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All information is suspect

The big lesson of our wikipedia-era is not that amateur information is potentially false, but rather that all information must be questioned. The last week as produced one of those lessons that information literacy educators will be using a case studies for years: Elsevier admits to producing a fake journal that looked like it was peer reviewed, but was sponsored by Merck. And then, only a few days later, it’s revealed that Elsevier published at least six journals in a similar “sponsored by” method.
The somewhat arrogant attitudes of journal editors and publishers is called into question in media environments where transparency is sought. What happens to the authority of journals when everyone is (can be) an information producer? Is all information eventually equal? What/who will be the mediators of quality? Instead of hierarchy, in an ideal world, quality is determined (vetted) by a network of experts and amateurs alike. Journals will likely continue to exist for a while, at least. But fields like education, engineering, medicine, etc. no longer need their mediative role. We can mediate our own resources in our own networks.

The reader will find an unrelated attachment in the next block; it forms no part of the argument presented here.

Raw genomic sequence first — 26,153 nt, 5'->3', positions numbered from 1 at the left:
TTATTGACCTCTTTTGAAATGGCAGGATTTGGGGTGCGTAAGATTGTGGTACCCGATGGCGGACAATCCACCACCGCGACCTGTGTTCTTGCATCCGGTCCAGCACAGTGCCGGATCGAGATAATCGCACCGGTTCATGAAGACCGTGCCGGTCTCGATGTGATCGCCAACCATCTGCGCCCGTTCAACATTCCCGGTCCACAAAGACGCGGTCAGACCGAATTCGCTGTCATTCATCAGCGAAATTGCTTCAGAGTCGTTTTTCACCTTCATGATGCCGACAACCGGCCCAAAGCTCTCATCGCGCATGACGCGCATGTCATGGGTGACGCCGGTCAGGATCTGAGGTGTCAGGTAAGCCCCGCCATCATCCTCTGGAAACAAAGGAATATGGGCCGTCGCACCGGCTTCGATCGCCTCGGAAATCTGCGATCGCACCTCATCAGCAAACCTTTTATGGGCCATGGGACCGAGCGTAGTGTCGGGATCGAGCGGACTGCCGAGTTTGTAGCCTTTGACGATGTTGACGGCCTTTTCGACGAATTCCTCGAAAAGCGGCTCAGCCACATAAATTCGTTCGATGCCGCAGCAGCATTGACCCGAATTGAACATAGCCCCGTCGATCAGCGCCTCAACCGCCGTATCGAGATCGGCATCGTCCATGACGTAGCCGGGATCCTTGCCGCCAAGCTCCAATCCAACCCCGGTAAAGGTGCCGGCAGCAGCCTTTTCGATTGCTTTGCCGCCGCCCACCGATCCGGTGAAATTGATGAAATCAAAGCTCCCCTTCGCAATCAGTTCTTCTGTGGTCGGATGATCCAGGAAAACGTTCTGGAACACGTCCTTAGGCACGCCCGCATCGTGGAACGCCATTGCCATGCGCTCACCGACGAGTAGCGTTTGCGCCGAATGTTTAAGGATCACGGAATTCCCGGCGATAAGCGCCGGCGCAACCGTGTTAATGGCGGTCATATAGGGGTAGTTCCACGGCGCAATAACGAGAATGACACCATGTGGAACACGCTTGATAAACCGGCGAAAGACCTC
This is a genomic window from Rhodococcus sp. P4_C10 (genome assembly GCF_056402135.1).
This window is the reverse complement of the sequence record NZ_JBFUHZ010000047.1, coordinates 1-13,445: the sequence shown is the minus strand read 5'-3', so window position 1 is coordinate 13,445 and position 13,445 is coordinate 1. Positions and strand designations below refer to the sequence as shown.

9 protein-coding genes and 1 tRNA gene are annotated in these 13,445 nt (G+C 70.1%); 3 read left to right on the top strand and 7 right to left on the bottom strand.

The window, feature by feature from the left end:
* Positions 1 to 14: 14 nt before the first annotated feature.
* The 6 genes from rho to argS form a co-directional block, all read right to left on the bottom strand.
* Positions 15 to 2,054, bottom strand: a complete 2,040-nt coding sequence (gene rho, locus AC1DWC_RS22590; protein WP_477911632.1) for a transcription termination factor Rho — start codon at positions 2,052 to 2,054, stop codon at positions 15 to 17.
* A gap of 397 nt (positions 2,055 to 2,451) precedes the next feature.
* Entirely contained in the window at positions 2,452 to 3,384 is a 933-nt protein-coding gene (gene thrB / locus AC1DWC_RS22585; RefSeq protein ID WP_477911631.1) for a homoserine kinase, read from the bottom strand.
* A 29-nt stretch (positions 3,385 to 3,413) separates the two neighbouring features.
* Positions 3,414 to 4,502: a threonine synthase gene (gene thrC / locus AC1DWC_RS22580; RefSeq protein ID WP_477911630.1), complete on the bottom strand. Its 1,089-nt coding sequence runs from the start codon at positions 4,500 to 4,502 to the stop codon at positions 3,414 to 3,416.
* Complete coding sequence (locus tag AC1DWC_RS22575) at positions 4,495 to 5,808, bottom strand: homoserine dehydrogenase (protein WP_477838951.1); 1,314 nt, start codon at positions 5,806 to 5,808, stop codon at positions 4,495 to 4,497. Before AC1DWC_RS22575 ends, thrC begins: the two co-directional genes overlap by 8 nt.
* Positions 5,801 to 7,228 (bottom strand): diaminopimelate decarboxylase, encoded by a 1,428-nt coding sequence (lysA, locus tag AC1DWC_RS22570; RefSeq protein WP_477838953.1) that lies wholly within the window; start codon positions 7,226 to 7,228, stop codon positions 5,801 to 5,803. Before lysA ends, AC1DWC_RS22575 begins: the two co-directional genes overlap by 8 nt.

One Comment

  1. biisuto wrote:

    this case highlights the often overlooked fact that anything you don’t witness yourself is hearsay anyway. The obvious corollary need to question everything is in fact a good thing: all so-called “facts” should be questioned- and rigorously.

    Will it create the most amazing bottlenecks in history? Absolutely. Will it stop people manufacturing BS? Not at all. Will it make us all accountable for anything we trot out as “fact” Yes, it will. And therein lies the hidden power of pulling the truth out from under the carpet, where it has laid conveniently buried for too long!

    Tuesday, May 19, 2009 at 11:51 pm | Permalink